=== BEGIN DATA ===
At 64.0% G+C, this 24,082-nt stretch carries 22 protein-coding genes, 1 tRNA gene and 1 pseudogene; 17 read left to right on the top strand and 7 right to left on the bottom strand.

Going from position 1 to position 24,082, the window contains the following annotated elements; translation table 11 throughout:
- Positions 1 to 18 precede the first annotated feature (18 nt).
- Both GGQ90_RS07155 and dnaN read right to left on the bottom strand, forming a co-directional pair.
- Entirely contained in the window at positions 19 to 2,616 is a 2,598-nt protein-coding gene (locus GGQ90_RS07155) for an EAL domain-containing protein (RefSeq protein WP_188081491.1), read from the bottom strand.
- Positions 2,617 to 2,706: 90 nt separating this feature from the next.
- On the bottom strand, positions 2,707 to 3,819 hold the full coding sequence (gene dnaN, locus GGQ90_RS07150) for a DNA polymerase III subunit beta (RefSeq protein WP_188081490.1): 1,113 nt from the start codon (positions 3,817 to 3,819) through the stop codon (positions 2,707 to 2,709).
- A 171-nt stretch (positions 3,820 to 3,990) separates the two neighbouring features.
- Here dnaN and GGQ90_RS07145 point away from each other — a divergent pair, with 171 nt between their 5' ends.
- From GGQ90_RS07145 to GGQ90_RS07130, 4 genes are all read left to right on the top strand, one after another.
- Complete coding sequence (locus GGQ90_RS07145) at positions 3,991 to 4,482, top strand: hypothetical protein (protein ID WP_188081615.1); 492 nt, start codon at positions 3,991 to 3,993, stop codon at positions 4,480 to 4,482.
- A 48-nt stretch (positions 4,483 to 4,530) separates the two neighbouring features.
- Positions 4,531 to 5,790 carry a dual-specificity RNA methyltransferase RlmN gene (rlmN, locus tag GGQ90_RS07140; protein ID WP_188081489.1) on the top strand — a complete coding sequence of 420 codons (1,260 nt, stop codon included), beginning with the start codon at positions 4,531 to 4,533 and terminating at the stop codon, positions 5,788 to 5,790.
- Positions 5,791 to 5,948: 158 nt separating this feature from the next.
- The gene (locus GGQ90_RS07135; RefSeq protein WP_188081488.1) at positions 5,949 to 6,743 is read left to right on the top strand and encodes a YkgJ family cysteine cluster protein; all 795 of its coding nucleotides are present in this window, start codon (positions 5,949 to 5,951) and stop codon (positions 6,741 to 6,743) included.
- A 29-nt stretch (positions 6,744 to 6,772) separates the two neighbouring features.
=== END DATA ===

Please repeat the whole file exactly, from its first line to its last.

At 64.0% G+C, this 24,082-nt stretch carries 22 protein-coding genes, 1 tRNA gene and 1 pseudogene; 17 read left to right on the top strand and 7 right to left on the bottom strand.

Going from position 1 to position 24,082, the window contains the following annotated elements; translation table 11 throughout:
- Positions 1 to 18 precede the first annotated feature (18 nt).
- Both GGQ90_RS07155 and dnaN read right to left on the bottom strand, forming a co-directional pair.
- Entirely contained in the window at positions 19 to 2,616 is a 2,598-nt protein-coding gene (locus GGQ90_RS07155) for an EAL domain-containing protein (RefSeq protein WP_188081491.1), read from the bottom strand.
- Positions 2,617 to 2,706: 90 nt separating this feature from the next.
- On the bottom strand, positions 2,707 to 3,819 hold the full coding sequence (gene dnaN, locus GGQ90_RS07150) for a DNA polymerase III subunit beta (RefSeq protein WP_188081490.1): 1,113 nt from the start codon (positions 3,817 to 3,819) through the stop codon (positions 2,707 to 2,709).
- A 171-nt stretch (positions 3,820 to 3,990) separates the two neighbouring features.
- Here dnaN and GGQ90_RS07145 point away from each other — a divergent pair, with 171 nt between their 5' ends.
- From GGQ90_RS07145 to GGQ90_RS07130, 4 genes are all read left to right on the top strand, one after another.
- Complete coding sequence (locus GGQ90_RS07145) at positions 3,991 to 4,482, top strand: hypothetical protein (protein ID WP_188081615.1); 492 nt, start codon at positions 3,991 to 3,993, stop codon at positions 4,480 to 4,482.
- A 48-nt stretch (positions 4,483 to 4,530) separates the two neighbouring features.
- Positions 4,531 to 5,790 carry a dual-specificity RNA methyltransferase RlmN gene (rlmN, locus tag GGQ90_RS07140; protein ID WP_188081489.1) on the top strand — a complete coding sequence of 420 codons (1,260 nt, stop codon included), beginning with the start codon at positions 4,531 to 4,533 and terminating at the stop codon, positions 5,788 to 5,790.
- Positions 5,791 to 5,948: 158 nt separating this feature from the next.
- The gene (locus GGQ90_RS07135; RefSeq protein WP_188081488.1) at positions 5,949 to 6,743 is read left to right on the top strand and encodes a YkgJ family cysteine cluster protein; all 795 of its coding nucleotides are present in this window, start codon (positions 5,949 to 5,951) and stop codon (positions 6,741 to 6,743) included.
- A 29-nt stretch (positions 6,744 to 6,772) separates the two neighbouring features.